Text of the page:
Why Should I Buy Locks by Grade Instead of Name Brand?
Door locks are tested for their construction and durability and separated into 3 different grades. It's important to understand the difference between these grades. Locks are tested and assigned to a grade by the Builders Hardware Manufacturers Association(BHMA). The BHMA is accredited by the American National Standards Institute (ANSI) to develop and maintain performance standards for builders hardware.
For most consumers, shopping for a new lock can be as basic as selecting the right color. A good rule of thumb is not to just look for a brand or design but to first look at the grading of the hardware. Most manufacturer’s of door hardware offer products in all 3 grades. Locks are tested in multiple areas 2 of which are strength and cycle.
The Strength Test examines how much forcible turning a lock in the locked position can withstand. To be graded, a lock must stay locked after the minimum force has been applied.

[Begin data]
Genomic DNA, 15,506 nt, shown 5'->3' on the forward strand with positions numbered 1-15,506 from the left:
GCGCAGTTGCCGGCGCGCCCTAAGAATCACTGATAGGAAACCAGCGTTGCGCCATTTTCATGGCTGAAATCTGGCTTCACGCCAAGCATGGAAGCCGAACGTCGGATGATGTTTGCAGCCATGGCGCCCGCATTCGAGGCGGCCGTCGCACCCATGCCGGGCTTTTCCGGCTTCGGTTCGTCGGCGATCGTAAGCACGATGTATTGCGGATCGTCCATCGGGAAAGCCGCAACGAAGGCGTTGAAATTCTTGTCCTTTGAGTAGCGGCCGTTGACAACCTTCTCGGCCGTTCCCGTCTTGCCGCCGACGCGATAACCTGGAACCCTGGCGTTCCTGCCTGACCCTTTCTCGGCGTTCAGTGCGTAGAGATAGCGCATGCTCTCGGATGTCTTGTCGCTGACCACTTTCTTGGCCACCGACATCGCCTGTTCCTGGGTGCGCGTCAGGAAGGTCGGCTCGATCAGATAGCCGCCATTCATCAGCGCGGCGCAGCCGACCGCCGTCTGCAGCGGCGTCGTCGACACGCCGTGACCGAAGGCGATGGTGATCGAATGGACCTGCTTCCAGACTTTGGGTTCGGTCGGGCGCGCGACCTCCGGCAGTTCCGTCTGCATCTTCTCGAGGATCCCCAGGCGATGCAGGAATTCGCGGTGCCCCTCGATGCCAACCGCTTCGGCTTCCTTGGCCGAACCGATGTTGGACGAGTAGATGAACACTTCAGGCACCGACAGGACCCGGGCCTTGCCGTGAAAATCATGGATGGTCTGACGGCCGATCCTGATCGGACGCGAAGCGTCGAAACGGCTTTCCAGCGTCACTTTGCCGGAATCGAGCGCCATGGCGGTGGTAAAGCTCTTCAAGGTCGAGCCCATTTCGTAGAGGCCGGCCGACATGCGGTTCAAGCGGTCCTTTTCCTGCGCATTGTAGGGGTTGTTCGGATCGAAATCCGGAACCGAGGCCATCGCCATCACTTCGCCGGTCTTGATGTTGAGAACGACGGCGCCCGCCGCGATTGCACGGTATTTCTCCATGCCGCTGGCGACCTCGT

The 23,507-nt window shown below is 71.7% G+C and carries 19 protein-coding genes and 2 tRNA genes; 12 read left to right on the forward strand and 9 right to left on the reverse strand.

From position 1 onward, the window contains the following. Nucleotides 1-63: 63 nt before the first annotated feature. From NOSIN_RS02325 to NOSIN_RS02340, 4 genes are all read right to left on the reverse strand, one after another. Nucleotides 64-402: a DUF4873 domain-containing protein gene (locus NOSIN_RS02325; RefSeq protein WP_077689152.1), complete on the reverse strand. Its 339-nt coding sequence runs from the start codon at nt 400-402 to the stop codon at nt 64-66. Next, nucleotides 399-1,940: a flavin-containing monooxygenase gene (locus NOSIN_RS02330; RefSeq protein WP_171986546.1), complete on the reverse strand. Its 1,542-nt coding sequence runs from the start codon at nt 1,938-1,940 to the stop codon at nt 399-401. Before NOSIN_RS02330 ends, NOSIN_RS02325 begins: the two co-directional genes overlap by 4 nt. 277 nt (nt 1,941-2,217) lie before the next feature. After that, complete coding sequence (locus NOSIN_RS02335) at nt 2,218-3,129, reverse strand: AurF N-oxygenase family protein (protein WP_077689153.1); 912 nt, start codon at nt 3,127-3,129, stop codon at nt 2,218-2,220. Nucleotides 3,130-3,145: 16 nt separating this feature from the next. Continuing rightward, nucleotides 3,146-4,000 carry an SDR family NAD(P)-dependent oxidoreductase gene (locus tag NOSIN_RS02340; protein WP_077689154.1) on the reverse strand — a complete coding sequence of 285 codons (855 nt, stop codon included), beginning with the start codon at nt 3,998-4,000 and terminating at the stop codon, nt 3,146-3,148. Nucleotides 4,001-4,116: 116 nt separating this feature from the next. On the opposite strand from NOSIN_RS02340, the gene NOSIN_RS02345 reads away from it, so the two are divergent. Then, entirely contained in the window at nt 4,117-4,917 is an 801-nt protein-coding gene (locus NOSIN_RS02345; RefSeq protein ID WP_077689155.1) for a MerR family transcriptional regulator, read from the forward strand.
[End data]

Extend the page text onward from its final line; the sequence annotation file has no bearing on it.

- Grade 1 requires a key in knob must hold up to 300 lb-in and a lever lock must withstand 450 lb-in.
- Grade 2 requires a key in knob, must hold up to 150 lb-in and a lever must hold up to 225 lb-in.
- Grade 3 requires a key-in-knob to withstand at least 120 lb-in and a lever lock must withstand at least 180 lb-in.
(See example images below for Key-in-Knob and Lever designs)
The Cycle Test examines how many times the lock can be operated before it fails.
- Grade 1 lock must complete 800,000 cycles.
- Grade 2 lock must complete 400,000 cycles.
- Grade 3 locks must complete at least 200,000 cycles.
Most commercial applications require either grade 1 or grade 2 locking hardware. Grade 1 not only meets commercial building requirements, it also provides the best security available against vandalism and heavy usage. Grade 2 meets light commercial requirements and exceeds residential building requirements. These locks are adequate for lighter duty doors where security is less of an issue. They will stop unauthorized personnel from walking through the door, but will have less of an effect on deliberate force than grade 1 products.
When shopping by grade instead of name brand, often a consumer will find there is a small difference in the price between a well advertised brand name grade 3 and a less advertised grade 2 lock.
Come by and visit our shop and look at the door hardware we have in stock next time you need a lock instead of going straight to the big box store. When you see and feel the difference between the grades of hardware; we feel sure you will also agree that grade is far more important than name brand.
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